V. Gaylord ANDERSON et al., Appellants,
Richard E. TOOLE et al., Appellees
Court of Appeals of Florida, Second District
329 So. 2d 33
March 24, 1976
Robert F. Vason, Jr., of Huebsch, Bowen & Vason, Eustis, for Appellants.
Walter S. McLin, III, of Davis, McLin, Burnsed, Austin & Cyrus, P.A., Leesburg, for Appellees.
The plaintiffs (appellants) filed suit seeking access across the property of defendants (appellees) to State Road 19. Title to both properties devolved from a common grantor. The complaint requested declaratory and injunctive relief based upon one of three alternative remedies:
(1) implied grant of way of necessity pursuant to Fla.Stat. 704.01(1) (1973);
(2) statutory way of necessity pursuant to Fla.Stat. 704.01(2) (1973); and
(3) prescriptive easement.
By sworn complaint and affidavit, the plaintiffs asserted that they and their predecessors in title for a period of more than twenty years had continuously and openly used an easement over the defendants' property for ingress and egress to State Road 19. One of the defendants filed an affidavit stating that none of the plaintiffs or their predecessors had had the continuous use of the defendants' property for ingress and egress for any twenty year period since the conveyance of the property from the common grantor. The court entered summary judgment for the defendants with the observation that the plaintiffs had other access to their property.
With respect to the claim for prescriptive easement, the issue on this appeal has boiled down to whether the plaintiffs' failure to state in the affidavit the conclusion that their use of the easement was "adverse" is fatal to their position.
In Downing v. Bird, Fla.1958, 100 So.2d 57, the Supreme Court stated:
"In either prescription or adverse possession, the right is acquired only by actual, continuous, uninterrupted use by the claimant of the lands of another, for a prescribed period. In addition the use must be adverse under claim of right and must either be with the knowledge of the owner or so open, notorious, and visible that knowledge of the use by and adverse claim of the claimant is imputed to the owner. In both rights the use or possession must be inconsistent with the owner's use and enjoyment of his lands and must not be a permissive use, for the use must be such that the owner has a right to a legal action to stop it, such as an action for trespass or ejectment.
"Further in either prescription or adverse possession, the use or possession is presumed to be in subordination to the title of the true owner, and with his permission and the burden is on the claimant to prove that the use of possession is adverse. . . ."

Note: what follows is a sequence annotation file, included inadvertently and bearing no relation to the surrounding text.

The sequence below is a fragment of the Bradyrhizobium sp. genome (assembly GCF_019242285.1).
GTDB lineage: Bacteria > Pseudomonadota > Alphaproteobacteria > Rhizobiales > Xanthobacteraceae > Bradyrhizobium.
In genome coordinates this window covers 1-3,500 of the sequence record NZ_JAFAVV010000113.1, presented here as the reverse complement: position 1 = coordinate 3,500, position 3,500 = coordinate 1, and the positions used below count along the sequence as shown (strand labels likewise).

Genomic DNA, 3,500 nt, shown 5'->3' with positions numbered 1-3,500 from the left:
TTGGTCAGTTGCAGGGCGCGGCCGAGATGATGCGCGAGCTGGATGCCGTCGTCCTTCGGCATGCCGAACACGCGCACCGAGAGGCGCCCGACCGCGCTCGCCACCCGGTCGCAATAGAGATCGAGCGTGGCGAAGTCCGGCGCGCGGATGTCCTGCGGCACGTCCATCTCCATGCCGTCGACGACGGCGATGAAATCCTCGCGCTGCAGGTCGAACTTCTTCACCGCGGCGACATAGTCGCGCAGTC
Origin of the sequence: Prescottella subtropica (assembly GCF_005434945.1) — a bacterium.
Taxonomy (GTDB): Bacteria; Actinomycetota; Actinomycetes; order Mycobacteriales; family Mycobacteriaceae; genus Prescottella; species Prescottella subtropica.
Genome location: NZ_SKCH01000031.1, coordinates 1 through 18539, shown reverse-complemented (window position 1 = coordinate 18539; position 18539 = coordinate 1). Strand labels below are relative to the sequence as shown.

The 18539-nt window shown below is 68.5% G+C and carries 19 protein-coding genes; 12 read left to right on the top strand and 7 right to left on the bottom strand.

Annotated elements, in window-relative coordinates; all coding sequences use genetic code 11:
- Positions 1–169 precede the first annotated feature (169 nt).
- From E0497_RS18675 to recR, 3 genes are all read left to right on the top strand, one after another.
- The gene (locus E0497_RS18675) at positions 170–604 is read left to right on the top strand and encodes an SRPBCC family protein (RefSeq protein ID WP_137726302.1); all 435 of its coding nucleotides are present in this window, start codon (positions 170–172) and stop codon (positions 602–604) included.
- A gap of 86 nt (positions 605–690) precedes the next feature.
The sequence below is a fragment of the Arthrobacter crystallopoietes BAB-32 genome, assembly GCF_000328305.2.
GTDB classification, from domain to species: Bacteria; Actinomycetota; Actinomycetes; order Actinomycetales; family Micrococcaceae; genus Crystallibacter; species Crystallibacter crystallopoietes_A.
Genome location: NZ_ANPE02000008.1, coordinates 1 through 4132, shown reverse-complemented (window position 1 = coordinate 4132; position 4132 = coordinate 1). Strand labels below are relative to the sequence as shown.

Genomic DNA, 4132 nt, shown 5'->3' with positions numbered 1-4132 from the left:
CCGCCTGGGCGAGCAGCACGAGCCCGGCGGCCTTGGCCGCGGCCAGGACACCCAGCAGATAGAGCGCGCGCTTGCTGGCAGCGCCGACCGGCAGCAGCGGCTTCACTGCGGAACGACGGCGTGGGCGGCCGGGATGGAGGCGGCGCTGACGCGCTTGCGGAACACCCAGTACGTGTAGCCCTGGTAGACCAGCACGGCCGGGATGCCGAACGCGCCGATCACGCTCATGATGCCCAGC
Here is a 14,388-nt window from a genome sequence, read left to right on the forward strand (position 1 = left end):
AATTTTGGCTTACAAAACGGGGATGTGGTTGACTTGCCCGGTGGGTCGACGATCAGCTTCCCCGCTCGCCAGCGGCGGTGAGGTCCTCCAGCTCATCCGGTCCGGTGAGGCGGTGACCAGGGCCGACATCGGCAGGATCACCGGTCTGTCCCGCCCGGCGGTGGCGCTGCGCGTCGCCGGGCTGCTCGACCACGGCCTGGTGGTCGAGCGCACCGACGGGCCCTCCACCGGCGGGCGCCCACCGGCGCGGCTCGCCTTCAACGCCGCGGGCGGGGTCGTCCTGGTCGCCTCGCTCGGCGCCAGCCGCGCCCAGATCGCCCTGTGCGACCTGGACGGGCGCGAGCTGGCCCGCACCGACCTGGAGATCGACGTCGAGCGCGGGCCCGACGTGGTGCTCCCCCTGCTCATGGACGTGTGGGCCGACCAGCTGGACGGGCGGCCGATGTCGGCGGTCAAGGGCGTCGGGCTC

These principles were amplified in Hunt Land Holding Company v. Schramm, Fla.App.2d, 1960, 121 So.2d 697, where it was said:
"There is a distinction between acquiring of title by adverse possession and the acquiring of a prescriptive right. In the former, title must be through possession. In the latter, a prescriptive right is through the use of the privilege without actual possession. In acquisition of the title by adverse possession, the possession must be exclusive, while in acquisition of a prescriptive right, the use may be in common with the owner or the public. Downing v. Bird, supra.
"In either prescription or adverse possession, the use or possession is presumed to be in subordination to the title and thus is presumed to be permissive. However, the presumption of permissive use or possession is not conclusive and is ineffectual in the face of facts which cause its dissipation.
"Declarations or assertions by a claimant are not essential to possession or use under claim of right; rather, the adverse character of possession or use is a question discoverable and determinable from all the circumstances of the case. . . ." (Emphasis supplied.)
This court went on to hold that the continuous, uninterrupted, open and notorious use of a ditch for drainage was sufficient to impute to the landowners that the claimants were exercising their privilege under an adverse claim of right which was inconsistent with the rights of the owners to the use and enjoyment of their lands.
In order to obtain a summary judgment in this case, the burden was upon the defendants to show conclusively that there were no material issues of fact. Smith v. Avis Rent-A-Car System, Inc., Fla.App.2d, 1974, 297 So.2d 841. Whether the plaintiffs' use of the easement was of a sufficient character as to constitute an adverse use cannot be answered until the surrounding facts and circumstances have been fully developed. Hunt Land Holding Company v. Schramm, supra.
In view of our holding on the claim for prescriptive easement, there is no need to consider the plaintiffs' contentions with respect to the other two remedies sought in the complaint. Suffice it to say, the issues raised by these claims are not free from doubt, and the development of additional facts at a trial may well assist the court in ultimately passing upon the validity of these claims.
REVERSED and REMANDED.
McNULTY, C.J., and SCHEB, J., concur.
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